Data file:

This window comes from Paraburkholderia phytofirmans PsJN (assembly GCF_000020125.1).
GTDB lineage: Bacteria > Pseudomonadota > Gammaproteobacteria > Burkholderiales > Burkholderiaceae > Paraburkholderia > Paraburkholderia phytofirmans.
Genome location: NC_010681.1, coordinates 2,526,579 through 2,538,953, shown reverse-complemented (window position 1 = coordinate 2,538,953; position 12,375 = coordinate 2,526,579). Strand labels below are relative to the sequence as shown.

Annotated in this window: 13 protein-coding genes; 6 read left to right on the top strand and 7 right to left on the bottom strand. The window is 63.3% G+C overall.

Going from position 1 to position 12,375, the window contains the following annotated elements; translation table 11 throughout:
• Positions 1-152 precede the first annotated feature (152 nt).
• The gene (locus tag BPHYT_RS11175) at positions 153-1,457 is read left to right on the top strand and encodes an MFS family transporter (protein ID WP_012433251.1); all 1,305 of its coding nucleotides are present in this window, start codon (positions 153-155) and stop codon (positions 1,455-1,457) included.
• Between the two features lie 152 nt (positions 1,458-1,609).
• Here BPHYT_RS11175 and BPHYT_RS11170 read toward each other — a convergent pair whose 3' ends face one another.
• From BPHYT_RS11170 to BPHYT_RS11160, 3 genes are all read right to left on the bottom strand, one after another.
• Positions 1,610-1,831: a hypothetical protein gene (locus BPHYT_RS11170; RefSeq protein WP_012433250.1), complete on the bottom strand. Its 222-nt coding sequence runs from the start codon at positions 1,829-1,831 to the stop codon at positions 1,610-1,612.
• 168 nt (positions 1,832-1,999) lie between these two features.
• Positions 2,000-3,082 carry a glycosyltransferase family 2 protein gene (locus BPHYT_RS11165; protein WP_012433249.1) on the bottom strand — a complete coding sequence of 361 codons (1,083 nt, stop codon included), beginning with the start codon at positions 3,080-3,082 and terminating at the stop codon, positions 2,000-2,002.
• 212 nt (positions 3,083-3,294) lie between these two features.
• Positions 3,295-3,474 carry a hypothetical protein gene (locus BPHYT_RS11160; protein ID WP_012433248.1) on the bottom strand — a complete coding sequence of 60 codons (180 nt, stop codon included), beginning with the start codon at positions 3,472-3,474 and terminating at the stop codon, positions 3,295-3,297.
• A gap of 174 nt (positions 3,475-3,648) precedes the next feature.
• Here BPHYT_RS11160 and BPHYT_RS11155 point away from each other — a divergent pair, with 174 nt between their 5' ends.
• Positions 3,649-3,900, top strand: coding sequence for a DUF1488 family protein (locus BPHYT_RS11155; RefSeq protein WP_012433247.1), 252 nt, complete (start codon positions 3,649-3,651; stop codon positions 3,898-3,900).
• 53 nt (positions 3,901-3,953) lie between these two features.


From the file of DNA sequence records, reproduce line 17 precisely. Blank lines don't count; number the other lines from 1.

• Here BPHYT_RS11160 and BPHYT_RS11155 point away from each other — a divergent pair, with 174 nt between their 5' ends.